Many of the ways we’ve talked about to combat dominant societal beauty standards and, in the process, boost your self-esteem/self-image, are subjective in nature. They involve presenting in a certain way to elicit the desired results: a new way of looking at fat sexuality. There’s nothing particularly wrong with subjectivity in this sense, but when you take subjectivity to the personal level, the one-on-one level, it presents a problem. One commenter pointed this out in a roundabout way by complaining about women who say things like “Well, my boyfriend finds me attractive so that’s good enough for me.” Whether or not that attitude is annoying, it is certainly dangerous. Using perceived attractiveness (to a partner or potential partner) as a means to maintain your positive self-image is cheating on doing the work necessary to promote self-love.

I’m sure we all know a fat girl who feels like crap about her size until she receives some positive sexual attention from someone. Unfortunately, healthy self-esteem is not built on the slippery slope that is random affection from potential partners. If you only feel good about yourself when you’re with a partner to validate your attractiveness, once that partner has moved on (and they most certainly will when they figure out your feelings about yourself are inextricably tied to them), you’re back in the same, leaky, no-self-esteem boat. And by making statements like “I know I’m attractive because my partner finds me attractive,” you’re basically inferring that if you’re not partnered up, you need to take a seat and think about what’s wrong with you that YOU don’t have a partner to tell you you’re attractive. That’s not going to earn you many brownie points with people, honestly.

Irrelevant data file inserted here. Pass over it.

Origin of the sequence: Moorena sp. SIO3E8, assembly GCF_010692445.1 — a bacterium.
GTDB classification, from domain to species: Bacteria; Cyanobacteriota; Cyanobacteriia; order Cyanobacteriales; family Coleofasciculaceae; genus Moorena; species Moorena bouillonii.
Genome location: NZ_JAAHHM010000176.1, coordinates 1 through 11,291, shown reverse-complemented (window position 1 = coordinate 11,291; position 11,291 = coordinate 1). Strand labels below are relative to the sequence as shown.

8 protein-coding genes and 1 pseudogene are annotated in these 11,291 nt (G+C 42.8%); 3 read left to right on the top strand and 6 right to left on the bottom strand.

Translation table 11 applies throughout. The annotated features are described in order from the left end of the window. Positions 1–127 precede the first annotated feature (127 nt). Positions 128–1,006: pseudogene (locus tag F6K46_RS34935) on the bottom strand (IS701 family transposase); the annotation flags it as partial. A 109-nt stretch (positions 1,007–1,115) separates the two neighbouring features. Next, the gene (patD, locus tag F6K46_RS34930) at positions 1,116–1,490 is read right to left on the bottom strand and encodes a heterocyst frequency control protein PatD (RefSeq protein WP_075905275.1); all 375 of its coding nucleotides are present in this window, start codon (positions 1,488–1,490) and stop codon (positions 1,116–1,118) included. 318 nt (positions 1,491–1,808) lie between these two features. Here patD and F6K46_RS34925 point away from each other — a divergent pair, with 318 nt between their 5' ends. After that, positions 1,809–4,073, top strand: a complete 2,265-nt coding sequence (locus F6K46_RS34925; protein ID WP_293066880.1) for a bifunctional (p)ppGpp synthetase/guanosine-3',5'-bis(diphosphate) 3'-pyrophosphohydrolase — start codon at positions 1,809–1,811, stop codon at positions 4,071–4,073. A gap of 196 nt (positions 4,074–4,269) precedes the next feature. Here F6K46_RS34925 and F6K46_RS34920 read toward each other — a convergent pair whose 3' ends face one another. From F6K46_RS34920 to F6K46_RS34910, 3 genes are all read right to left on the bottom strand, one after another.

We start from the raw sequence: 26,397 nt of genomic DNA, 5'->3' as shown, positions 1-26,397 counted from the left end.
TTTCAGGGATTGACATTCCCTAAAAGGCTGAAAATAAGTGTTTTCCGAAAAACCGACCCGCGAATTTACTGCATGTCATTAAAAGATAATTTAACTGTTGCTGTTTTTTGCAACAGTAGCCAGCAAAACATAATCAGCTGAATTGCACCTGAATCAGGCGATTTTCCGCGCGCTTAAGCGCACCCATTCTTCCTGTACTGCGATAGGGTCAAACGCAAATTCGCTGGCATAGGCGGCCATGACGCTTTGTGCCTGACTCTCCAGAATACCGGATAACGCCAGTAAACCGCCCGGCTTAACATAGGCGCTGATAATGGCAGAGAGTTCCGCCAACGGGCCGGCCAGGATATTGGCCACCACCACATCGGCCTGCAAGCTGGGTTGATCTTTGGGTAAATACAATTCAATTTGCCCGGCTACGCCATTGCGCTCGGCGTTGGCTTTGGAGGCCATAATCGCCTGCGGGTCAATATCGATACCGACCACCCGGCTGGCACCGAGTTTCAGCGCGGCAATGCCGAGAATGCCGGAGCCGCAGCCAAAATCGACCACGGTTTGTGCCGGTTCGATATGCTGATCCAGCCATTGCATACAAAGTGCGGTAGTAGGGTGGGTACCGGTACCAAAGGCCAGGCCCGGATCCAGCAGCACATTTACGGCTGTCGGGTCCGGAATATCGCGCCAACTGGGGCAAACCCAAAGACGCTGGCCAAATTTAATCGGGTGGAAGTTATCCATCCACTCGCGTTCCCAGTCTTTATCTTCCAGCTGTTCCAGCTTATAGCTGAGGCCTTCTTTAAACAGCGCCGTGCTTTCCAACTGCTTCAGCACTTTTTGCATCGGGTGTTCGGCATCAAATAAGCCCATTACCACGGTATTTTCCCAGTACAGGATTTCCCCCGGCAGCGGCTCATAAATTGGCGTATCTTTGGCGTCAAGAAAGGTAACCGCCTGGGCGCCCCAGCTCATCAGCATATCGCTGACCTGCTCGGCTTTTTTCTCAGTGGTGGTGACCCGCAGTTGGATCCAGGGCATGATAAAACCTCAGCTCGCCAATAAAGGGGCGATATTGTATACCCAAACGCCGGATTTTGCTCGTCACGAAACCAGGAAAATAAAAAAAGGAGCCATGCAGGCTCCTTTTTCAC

There’s nothing wrong with reveling in the desire of your partner for you. But I hear so many fat girls lament that they’re not sure if this person finds them attractive, that they worry about getting naked because a new sex partner may or may not be disgusted by them, that they are starting to feel good about themselves because they got a boyfriend, etc. The desire of a partner for you should be the icing on your self-image cake. (Mmm, cake.) Feeling good about yourself starts with feeling good about yourself, it doesn’t start when someone else starts feeling good about you. As I’ve said, self-love is a journey–and a solitary one at that. If you haven’t done any internal work (and I’m not saying that you have to be completely free of negative thoughts about yourself), starting a relationship may only serve as a distraction if you don’t recognize that your self-image is slowly being wound up in their feelings for you. Of course, this kind of thing happens to smaller girls as well, but for fat girls who are already so marginalized sexually, it’s especially important not to fall into that trap.

So in formulating your master plan for the journey towards self-love, just as you would ignore what society thinks about your attractiveness, you also have to ignore what individuals think about your attractiveness. Let a partner be a complement to your positive self-image, and not the key.